It has been announced recently that MOOG Music is to end production run of the Model D re-issue early, with the last limited shipments of the synth due to hit our shores in the next couple of months. At the time of writing this, as far as we are aware, this is due in part to an unprecedented demand for the re-issue unit, lack of parts left in the bin, and a burgeoning need for the MOOG team in Asheville to turn their expert hands to crafting other new and exciting products. So, the end of an all too short era, again.
Whilst not wishing to eulogise too much about the passing of this re-issued Model-D, the impact the sound and form of the Model D had on synthesis and modern music can not be underestimated. In essence, a hardwired “portable’ version of the System 15 (sans the fixed filter bank) The Model D brought hands-on playability and portability to musicians that wanted to get their hands on ‘that’ MOOG sound, for a fraction of the price of one of their 5u modular systems. Still weighing in at 32lbs and costing around £1500 (equivalent to £10,000 adjusted for inflation) it was no shrinking violet, but compared to more than double that for MOOGs smallest comparable 5u modular system, it appealed to players both professional and aspiring, studio facilities and producers across the globe. Users from Brian Eno, Bernie Worrel, Wendy Carlos, and Vangelis; Jean Michel Jarre, ELP, to Pink Floyd, 808 State, and Kraftwerk to the Apex Twin to name a few, frankly It would be easier to list the artists that did not use this iconic instrument, rather than list the vast amount of luminaries that did. It has a genre-spanning sound and truly globe-conquering appeal. With a production run from 1970 to 1982, a lifecycle that is unprecedented by modern comparison. The synth was in its time, and remains, truly iconic and one of a kind. The front panel follows a format that has generally been adopted as the signal flow standard for subtractive synthesisers in perpetuity. No longer, for the most part, do we have disparate and beguiling front ends like those found adorning the likes of the ARP Odyssey, Roland SH-3 or EMS Synthi.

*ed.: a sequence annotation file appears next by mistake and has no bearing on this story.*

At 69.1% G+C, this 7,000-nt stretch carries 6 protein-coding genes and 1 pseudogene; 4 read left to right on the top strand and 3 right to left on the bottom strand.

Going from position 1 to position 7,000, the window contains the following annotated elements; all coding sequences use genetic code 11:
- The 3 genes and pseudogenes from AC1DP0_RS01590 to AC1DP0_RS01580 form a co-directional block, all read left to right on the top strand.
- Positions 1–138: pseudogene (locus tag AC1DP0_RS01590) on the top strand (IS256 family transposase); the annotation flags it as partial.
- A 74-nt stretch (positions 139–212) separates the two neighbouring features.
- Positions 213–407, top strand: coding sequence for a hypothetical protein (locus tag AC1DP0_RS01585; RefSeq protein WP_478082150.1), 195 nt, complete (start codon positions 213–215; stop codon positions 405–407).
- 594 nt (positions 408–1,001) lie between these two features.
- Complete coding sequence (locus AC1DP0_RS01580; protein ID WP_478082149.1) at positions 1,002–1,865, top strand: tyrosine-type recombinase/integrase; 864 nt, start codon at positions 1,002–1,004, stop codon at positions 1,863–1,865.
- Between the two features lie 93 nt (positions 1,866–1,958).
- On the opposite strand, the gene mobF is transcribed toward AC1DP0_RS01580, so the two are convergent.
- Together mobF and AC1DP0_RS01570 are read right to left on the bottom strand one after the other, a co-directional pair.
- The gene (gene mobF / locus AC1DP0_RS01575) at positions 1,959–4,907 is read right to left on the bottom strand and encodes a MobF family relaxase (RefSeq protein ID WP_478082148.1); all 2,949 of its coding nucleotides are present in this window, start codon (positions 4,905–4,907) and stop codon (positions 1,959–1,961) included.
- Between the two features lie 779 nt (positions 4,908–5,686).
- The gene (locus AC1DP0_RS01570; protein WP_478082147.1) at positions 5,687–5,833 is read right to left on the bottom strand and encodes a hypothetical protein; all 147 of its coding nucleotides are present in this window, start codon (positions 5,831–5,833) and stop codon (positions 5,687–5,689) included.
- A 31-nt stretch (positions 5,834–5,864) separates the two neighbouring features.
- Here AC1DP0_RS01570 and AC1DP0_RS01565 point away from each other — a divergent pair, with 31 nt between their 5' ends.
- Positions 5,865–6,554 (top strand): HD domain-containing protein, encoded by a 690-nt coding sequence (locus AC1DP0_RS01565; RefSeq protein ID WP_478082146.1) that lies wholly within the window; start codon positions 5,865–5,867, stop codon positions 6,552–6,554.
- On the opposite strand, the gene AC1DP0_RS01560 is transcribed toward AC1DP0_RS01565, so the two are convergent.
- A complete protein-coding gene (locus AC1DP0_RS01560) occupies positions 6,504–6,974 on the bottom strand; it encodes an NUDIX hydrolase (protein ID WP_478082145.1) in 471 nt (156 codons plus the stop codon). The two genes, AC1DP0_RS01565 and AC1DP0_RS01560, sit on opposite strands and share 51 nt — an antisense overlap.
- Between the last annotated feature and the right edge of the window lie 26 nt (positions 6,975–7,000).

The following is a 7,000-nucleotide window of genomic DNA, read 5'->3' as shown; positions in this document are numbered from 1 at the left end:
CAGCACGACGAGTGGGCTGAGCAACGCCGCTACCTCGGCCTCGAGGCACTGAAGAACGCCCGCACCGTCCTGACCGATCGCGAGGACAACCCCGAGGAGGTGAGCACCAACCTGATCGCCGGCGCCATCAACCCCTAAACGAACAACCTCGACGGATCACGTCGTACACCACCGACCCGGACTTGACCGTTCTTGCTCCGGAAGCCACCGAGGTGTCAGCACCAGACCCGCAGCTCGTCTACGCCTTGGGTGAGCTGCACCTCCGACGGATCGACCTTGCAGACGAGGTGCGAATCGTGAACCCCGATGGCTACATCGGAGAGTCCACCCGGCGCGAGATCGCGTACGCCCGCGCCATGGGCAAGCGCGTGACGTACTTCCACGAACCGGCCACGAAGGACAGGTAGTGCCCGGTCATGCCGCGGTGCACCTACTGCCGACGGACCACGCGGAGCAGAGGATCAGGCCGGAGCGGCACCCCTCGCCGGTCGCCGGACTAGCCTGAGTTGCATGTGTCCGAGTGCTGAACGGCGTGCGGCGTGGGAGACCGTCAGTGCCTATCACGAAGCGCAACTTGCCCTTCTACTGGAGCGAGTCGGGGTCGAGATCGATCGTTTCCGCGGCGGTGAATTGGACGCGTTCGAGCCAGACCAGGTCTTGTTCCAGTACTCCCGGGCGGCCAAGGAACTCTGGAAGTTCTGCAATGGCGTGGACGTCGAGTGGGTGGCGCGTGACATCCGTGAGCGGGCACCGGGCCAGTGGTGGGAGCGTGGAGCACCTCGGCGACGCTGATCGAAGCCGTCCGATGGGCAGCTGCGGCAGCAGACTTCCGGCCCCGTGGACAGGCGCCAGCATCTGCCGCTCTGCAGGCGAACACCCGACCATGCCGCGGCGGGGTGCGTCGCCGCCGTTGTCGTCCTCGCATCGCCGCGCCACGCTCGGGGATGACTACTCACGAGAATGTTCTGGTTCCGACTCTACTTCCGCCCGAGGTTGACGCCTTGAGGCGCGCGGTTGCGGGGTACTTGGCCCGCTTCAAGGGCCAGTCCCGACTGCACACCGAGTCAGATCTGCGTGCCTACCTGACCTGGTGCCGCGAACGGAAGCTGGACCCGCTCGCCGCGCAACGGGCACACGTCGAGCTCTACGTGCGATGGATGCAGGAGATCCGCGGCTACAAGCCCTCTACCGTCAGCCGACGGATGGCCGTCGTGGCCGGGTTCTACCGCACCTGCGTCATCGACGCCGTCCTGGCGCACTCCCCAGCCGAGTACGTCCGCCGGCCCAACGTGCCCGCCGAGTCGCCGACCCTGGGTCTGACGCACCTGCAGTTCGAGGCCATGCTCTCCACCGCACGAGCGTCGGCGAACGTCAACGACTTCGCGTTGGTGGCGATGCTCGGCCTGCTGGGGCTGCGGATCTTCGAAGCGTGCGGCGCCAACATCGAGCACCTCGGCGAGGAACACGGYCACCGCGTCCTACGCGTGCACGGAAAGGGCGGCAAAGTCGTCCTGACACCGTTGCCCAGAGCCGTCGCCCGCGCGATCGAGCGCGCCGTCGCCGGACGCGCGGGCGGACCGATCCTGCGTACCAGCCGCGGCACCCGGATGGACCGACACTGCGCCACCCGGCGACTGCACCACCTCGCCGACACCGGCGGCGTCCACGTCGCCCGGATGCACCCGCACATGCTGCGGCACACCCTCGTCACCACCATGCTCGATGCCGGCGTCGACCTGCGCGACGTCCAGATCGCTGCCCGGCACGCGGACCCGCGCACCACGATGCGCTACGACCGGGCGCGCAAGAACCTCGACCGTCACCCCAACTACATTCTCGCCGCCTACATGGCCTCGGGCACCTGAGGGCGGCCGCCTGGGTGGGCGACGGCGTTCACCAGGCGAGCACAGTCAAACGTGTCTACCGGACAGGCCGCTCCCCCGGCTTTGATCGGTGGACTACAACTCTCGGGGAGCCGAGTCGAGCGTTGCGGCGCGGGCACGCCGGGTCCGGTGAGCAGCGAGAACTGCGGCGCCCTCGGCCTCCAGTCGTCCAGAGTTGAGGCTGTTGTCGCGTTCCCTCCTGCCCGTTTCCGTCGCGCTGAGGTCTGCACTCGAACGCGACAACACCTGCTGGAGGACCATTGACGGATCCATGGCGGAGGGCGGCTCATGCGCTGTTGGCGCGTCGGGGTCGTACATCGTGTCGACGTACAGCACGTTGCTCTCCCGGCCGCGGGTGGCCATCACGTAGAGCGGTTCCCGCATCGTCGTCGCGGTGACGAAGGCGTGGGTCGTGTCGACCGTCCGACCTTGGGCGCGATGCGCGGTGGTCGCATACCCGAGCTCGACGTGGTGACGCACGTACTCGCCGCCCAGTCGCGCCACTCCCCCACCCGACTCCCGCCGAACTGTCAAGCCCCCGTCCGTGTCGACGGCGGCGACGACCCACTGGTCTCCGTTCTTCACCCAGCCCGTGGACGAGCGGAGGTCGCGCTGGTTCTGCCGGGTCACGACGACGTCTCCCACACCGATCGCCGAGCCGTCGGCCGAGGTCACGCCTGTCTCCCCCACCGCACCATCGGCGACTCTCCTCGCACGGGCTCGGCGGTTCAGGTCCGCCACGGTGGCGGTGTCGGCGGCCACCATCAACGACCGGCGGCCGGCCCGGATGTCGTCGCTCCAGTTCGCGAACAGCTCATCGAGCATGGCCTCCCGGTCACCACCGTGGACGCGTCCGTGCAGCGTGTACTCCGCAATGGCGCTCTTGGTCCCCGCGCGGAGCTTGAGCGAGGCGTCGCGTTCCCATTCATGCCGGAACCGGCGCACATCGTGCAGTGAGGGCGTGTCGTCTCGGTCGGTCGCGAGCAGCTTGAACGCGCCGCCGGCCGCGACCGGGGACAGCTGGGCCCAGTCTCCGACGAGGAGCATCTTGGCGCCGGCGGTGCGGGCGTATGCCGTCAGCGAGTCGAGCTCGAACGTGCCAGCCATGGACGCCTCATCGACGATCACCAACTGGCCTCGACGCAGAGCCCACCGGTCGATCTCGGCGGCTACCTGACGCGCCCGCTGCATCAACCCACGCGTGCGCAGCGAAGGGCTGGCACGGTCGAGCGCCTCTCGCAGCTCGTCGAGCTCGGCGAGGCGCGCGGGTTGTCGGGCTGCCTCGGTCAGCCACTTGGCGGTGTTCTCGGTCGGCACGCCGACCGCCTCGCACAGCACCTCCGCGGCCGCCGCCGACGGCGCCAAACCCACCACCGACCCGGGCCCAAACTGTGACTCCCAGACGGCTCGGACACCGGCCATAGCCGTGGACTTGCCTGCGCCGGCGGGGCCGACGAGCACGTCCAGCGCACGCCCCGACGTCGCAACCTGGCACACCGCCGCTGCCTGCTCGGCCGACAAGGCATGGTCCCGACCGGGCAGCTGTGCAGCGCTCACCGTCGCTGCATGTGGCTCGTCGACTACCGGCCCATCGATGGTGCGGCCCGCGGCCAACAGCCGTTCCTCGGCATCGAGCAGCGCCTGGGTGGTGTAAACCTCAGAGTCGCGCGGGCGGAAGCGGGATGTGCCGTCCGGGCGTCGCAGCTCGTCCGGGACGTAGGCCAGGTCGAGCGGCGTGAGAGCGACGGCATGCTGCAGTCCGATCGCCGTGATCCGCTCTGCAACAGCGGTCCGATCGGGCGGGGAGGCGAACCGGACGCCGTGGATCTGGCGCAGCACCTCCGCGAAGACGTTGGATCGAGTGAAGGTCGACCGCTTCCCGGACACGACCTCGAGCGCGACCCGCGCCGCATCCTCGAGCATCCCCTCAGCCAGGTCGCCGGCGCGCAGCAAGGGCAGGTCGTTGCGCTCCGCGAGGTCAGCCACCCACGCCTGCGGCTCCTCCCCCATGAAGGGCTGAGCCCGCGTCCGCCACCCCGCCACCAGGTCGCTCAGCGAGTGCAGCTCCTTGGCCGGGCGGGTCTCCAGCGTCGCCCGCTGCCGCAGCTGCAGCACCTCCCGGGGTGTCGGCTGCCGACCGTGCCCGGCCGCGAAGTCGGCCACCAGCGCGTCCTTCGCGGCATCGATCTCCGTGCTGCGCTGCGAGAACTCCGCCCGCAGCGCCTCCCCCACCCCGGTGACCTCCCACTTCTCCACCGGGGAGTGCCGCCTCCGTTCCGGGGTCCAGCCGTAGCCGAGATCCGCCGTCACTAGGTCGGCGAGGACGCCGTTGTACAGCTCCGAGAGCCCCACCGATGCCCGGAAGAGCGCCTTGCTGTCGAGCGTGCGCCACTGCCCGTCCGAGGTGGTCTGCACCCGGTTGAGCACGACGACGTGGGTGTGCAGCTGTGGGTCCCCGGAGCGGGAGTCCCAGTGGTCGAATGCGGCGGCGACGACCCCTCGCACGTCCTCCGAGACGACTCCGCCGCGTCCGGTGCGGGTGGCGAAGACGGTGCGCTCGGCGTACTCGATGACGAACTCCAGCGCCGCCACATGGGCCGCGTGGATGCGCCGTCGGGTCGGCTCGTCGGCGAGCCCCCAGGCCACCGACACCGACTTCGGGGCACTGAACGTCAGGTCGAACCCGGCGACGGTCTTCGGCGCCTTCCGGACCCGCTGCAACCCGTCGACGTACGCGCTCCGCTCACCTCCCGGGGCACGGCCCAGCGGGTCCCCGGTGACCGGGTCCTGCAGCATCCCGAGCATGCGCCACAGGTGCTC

Eternally mimicked, but never eclipsed, the combination of its 3 classic Moog oscillators and implementation of their 4 pole 24db/oct ladder filter circuit remain sonically matchless, The overdrive in its signal path gives it an edge that few other synths can compare to, from smooth to screaming, whilst never ever sounding un-musical, and of course ‘that’ low end… The MOOG bottom end has a depth and character of sound that has shaped everything from early prog-rock to modern electronica.
The numbers and time period in which this synth was produced means pre-owned examples are generally readily available should you have the funds to facilitate, and of course the will to become custodian of a machine of this vintage and all that entails. The prices of the original continues to rise and rise, and so it will be the case with the re-issues. In reality, the sensible choice is to get your hands on one of these fastidious recreations before the production run ends, but you will have to be quick…